[To] emancipate woman and make her the equal of the man is and remains an impossibility so long as the woman is shut out from socially productive labor and restricted to private domestic labor. The emancipation of woman will only be possible when woman can take in production on a large, social scale, and domestic work no longer claims anything but an insignificant amount of her time.
Incidentally, this passage was plagiarized from Friedrich Engels’ 1884 essay “The Origin of the Family, Private Property and the State.”
Third, and most detestable of all, Friedan originally hid not only her Marxist biases but also the extremist and predictable consequences of her argument – the deconstruction of the American family, which she fully planned and fanatically encouraged. For example, in the first edition of “The Feminine Mystique” of 1963, the word “abortion” doesn’t appear at all. Nevertheless, in later editions, Friedan surreptitiously includes abortion in the “Epilogue” (written in 1973, the same year as Roe v. Wade). This was Friedan’s triumphant celebration of abortion breaking the last chain that since ancient times had kept women imprisoned in unhappy homes and shackled in the dungeon of motherhood.
Friedan founded two important radical organizations that paved the way toward legalized infanticide. In 1966, Friedan was a cofounder of NOW (the National Organization for Women) whose main objective would be to empower women (in Engels’s words) not to be “shut out from socially productive labor and restricted to private domestic labor.” In 1969, with Bernard Nathanson, Friedan started the National Association for the Repeal of Abortion Laws (NARAL). Since 1973, when Roe v. Wade legalized abortion, the numbers have been staggering – over 52,000,000 aborted babies, more than the number slaughtered by Lenin and Stalin in the name of communism.
Liberal fascism (e.g., progressivism, socialism, Marxism, communism) is a form of ideological vengeance reeked against society for allegedly being oppressive, unjust, racist and misogynist. According to author Benjamin Wiker, Friedan believed that “progress means conquering the natural conditions that keep women from being defined by their sex,” which Friedan championed under the perverse paradigm: Motherhood = “a comfortable concentration camp,” and working outside the home = “the emancipation of women.”
Friedan’s legacy essentially launched the feminist revolution known as the “Women’s movement” under the guise of liberating all women and granting them equal rights into the labor force, yet Friedan aggressively championed a hidden Marxist-Engels paradigm, exploiting all of the techniques and strategies of a demagogue. In other words, Friedan’s book essentially sanctioned the wholesale sacrifice of being a wife, motherhood and children on the altar of abortion and careerism presided over by the all-powerful Marxist State.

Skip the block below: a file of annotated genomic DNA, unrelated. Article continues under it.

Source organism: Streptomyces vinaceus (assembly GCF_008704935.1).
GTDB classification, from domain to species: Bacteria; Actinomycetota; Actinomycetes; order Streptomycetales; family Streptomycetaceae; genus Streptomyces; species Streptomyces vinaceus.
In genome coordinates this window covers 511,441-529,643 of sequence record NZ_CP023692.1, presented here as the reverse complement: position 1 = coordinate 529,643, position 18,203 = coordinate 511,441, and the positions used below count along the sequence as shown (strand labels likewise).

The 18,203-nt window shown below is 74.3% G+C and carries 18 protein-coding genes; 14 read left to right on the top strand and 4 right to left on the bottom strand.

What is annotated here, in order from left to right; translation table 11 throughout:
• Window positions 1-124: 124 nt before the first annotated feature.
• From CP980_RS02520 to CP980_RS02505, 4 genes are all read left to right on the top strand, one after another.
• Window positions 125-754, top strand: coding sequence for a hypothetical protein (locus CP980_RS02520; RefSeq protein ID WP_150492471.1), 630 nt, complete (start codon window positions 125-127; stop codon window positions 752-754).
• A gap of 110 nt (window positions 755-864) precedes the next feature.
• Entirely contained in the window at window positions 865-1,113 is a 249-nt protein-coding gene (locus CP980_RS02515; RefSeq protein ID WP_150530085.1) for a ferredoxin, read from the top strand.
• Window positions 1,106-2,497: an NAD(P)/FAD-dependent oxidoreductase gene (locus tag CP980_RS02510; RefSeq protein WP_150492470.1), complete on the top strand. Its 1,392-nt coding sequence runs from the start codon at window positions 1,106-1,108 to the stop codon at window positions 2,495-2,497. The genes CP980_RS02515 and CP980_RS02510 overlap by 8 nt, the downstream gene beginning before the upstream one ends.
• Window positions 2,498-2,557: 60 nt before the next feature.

Ever since the 1963 publication of her landmark book, The Feminine Mystique, Betty Friedan has insisted that her commitment to women’s rights grew out of her experiences as an alienated suburban housewife. Yet as Daniel Horowitz persuasively demonstrates in this illuminating and provocative biography, the roots of Friedan’s feminism run much deeper than she has led us to believe. Drawing on an impressive body of new research―including Friedan’s own papers―Horowitz traces the development of Friedan’s feminist outlook from her childhood in Peoria, Illinois, through her wartime years at Smith College and Berkeley, to her decade-long career as a writer for two of the period’s most radical labor journals, the Federated Press and the United Electrical Workers’ UE News. He further shows that even after she married and began to raise a family, Friedan continued during the 1950s to write and work on behalf of a wide range of progressive social causes. By resituating Friedan within a broader cultural context, and by offering a fresh reading of The Feminine Mystique against that background, Horowitz not only overturns conventional ideas about “second wave” feminism but also reveals long submerged links to its past.